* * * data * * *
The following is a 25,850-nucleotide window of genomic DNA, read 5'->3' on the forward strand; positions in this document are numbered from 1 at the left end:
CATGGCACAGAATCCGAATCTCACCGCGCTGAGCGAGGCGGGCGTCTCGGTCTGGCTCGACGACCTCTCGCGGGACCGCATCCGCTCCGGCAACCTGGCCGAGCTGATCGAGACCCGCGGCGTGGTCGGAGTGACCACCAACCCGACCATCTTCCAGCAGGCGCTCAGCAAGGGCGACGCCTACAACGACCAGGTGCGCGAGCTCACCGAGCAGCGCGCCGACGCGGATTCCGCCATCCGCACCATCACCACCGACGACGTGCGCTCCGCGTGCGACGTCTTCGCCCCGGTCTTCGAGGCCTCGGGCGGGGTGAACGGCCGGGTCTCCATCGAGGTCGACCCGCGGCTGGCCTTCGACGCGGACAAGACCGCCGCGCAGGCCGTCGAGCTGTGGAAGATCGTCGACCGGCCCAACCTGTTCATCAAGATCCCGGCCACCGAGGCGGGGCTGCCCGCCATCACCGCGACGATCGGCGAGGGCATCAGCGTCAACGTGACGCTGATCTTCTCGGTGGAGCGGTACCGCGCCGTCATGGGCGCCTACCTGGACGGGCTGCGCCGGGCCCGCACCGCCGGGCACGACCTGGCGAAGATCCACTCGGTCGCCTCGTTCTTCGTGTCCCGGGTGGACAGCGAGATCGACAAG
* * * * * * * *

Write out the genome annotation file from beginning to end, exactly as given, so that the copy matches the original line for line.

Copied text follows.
The following is a 25,850-nucleotide window of genomic DNA, read 5'->3' on the forward strand; positions in this document are numbered from 1 at the left end:
CATGGCACAGAATCCGAATCTCACCGCGCTGAGCGAGGCGGGCGTCTCGGTCTGGCTCGACGACCTCTCGCGGGACCGCATCCGCTCCGGCAACCTGGCCGAGCTGATCGAGACCCGCGGCGTGGTCGGAGTGACCACCAACCCGACCATCTTCCAGCAGGCGCTCAGCAAGGGCGACGCCTACAACGACCAGGTGCGCGAGCTCACCGAGCAGCGCGCCGACGCGGATTCCGCCATCCGCACCATCACCACCGACGACGTGCGCTCCGCGTGCGACGTCTTCGCCCCGGTCTTCGAGGCCTCGGGCGGGGTGAACGGCCGGGTCTCCATCGAGGTCGACCCGCGGCTGGCCTTCGACGCGGACAAGACCGCCGCGCAGGCCGTCGAGCTGTGGAAGATCGTCGACCGGCCCAACCTGTTCATCAAGATCCCGGCCACCGAGGCGGGGCTGCCCGCCATCACCGCGACGATCGGCGAGGGCATCAGCGTCAACGTGACGCTGATCTTCTCGGTGGAGCGGTACCGCGCCGTCATGGGCGCCTACCTGGACGGGCTGCGCCGGGCCCGCACCGCCGGGCACGACCTGGCGAAGATCCACTCGGTCGCCTCGTTCTTCGTGTCCCGGGTGGACAGCGAGATCGACAAG